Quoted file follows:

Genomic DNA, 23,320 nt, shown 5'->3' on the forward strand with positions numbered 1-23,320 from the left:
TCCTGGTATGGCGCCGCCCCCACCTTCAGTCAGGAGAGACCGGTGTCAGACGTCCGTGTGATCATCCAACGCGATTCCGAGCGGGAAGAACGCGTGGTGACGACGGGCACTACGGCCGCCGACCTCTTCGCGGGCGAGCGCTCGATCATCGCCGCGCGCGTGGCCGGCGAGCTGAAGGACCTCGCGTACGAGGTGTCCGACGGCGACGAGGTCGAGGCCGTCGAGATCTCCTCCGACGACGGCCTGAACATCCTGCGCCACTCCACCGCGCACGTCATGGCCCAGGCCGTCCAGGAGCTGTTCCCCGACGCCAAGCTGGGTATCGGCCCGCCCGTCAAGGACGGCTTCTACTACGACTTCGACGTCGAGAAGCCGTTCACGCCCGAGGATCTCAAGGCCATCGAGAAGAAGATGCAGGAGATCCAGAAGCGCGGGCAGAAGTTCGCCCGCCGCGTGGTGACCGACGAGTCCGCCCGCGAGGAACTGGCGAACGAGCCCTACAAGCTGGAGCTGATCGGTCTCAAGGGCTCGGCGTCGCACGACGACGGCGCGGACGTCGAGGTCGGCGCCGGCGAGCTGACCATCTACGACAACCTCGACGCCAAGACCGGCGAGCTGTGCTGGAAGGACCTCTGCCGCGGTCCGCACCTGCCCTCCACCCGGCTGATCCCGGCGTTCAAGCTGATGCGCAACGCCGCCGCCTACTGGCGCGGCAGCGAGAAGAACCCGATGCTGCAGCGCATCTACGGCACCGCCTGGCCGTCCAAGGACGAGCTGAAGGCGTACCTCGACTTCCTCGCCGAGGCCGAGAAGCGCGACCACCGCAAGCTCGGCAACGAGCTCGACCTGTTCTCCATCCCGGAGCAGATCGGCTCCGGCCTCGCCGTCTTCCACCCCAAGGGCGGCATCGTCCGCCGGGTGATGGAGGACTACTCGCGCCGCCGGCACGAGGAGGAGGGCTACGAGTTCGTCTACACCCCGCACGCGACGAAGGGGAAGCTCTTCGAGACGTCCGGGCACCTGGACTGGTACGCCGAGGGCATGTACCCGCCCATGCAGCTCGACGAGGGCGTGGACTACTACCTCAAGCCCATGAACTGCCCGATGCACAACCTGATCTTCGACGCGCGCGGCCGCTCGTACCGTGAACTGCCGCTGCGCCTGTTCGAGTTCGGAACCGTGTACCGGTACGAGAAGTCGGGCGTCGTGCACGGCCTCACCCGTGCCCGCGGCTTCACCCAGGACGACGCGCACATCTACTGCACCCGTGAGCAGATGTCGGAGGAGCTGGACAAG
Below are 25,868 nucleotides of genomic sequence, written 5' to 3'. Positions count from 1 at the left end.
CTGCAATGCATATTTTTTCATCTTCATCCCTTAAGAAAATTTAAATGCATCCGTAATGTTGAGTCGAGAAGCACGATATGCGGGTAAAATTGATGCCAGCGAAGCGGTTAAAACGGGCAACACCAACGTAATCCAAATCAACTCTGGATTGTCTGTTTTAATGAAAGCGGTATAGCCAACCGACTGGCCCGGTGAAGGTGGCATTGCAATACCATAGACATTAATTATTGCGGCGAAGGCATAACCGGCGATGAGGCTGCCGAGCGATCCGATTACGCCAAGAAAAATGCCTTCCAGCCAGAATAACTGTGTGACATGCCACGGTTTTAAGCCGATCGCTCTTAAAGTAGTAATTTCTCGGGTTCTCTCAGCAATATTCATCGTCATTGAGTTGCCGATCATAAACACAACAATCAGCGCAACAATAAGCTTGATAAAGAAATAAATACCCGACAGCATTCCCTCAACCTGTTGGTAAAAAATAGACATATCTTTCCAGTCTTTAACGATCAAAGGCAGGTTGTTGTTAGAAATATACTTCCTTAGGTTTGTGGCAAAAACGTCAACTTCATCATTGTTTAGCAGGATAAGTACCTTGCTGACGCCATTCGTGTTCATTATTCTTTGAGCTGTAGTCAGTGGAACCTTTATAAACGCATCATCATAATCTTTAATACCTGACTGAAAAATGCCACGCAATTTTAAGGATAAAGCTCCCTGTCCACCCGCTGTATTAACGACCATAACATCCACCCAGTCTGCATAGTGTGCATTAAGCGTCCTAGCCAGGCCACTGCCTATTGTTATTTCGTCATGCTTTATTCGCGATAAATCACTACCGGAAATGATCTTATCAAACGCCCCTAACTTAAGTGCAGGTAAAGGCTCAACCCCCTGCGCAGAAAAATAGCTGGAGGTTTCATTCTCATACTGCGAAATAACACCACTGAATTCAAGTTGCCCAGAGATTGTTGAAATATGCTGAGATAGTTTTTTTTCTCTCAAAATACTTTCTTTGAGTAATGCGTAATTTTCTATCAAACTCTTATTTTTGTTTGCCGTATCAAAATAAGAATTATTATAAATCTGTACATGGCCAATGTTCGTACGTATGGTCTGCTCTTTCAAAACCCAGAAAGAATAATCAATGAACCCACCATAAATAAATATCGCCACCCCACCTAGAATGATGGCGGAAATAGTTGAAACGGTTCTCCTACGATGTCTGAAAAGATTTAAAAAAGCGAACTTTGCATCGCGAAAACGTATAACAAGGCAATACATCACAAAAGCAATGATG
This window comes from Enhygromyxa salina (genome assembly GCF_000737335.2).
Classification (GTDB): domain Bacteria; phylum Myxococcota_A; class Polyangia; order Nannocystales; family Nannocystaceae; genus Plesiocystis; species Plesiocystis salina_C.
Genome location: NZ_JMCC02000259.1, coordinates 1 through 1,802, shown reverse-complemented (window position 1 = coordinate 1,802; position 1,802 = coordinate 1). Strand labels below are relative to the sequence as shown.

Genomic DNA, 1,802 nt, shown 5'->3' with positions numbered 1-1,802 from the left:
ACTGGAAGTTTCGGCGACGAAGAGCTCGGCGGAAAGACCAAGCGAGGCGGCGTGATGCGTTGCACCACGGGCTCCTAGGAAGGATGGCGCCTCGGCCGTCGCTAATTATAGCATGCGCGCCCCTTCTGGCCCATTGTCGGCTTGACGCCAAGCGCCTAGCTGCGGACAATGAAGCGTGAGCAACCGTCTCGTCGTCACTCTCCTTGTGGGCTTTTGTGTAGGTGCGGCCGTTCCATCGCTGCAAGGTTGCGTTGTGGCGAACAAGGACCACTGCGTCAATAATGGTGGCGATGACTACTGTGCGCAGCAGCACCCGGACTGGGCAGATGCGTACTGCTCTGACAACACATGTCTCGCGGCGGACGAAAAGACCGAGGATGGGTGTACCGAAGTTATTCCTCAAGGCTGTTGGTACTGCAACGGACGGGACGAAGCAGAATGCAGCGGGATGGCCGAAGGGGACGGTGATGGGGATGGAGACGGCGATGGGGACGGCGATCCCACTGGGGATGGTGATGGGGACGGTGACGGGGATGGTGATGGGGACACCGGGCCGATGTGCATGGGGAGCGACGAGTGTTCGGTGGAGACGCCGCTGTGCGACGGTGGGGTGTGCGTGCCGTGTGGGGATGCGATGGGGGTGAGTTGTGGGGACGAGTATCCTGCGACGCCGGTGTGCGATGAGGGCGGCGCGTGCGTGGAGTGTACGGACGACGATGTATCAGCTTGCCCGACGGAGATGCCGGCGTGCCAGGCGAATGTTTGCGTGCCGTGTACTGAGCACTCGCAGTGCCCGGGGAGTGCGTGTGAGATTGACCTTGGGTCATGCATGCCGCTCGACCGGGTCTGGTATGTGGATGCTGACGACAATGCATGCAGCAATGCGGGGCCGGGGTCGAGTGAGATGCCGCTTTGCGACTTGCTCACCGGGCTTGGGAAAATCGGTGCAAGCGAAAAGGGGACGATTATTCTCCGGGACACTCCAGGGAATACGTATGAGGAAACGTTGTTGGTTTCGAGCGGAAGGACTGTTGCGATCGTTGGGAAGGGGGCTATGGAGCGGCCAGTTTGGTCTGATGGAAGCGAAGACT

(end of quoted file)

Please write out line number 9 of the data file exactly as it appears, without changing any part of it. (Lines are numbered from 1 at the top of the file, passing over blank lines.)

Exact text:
ACTGGAAGTTTCGGCGACGAAGAGCTCGGCGGAAAGACCAAGCGAGGCGGCGTGATGCGTTGCACCACGGGCTCCTAGGAAGGATGGCGCCTCGGCCGTCGCTAATTATAGCATGCGCGCCCCTTCTGGCCCATTGTCGGCTTGACGCCAAGCGCCTAGCTGCGGACAATGAAGCGTGAGCAACCGTCTCGTCGTCACTCTCCTTGTGGGCTTTTGTGTAGGTGCGGCCGTTCCATCGCTGCAAGGTTGCGTTGTGGCGAACAAGGACCACTGCGTCAATAATGGTGGCGATGACTACTGTGCGCAGCAGCACCCGGACTGGGCAGATGCGTACTGCTCTGACAACACATGTCTCGCGGCGGACGAAAAGACCGAGGATGGGTGTACCGAAGTTATTCCTCAAGGCTGTTGGTACTGCAACGGACGGGACGAAGCAGAATGCAGCGGGATGGCCGAAGGGGACGGTGATGGGGATGGAGACGGCGATGGGGACGGCGATCCCACTGGGGATGGTGATGGGGACGGTGACGGGGATGGTGATGGGGACACCGGGCCGATGTGCATGGGGAGCGACGAGTGTTCGGTGGAGACGCCGCTGTGCGACGGTGGGGTGTGCGTGCCGTGTGGGGATGCGATGGGGGTGAGTTGTGGGGACGAGTATCCTGCGACGCCGGTGTGCGATGAGGGCGGCGCGTGCGTGGAGTGTACGGACGACGATGTATCAGCTTGCCCGACGGAGATGCCGGCGTGCCAGGCGAATGTTTGCGTGCCGTGTACTGAGCACTCGCAGTGCCCGGGGAGTGCGTGTGAGATTGACCTTGGGTCATGCATGCCGCTCGACCGGGTCTGGTATGTGGATGCTGACGACAATGCATGCAGCAATGCGGGGCCGGGGTCGAGTGAGATGCCGCTTTGCGACTTGCTCACCGGGCTTGGGAAAATCGGTGCAAGCGAAAAGGGGACGATTATTCTCCGGGACACTCCAGGGAATACGTATGAGGAAACGTTGTTGGTTTCGAGCGGAAGGACTGTTGCGATCGTTGGGAAGGGGGCTATGGAGCGGCCAGTTTGGTCTGATGGAAGCGAAGACT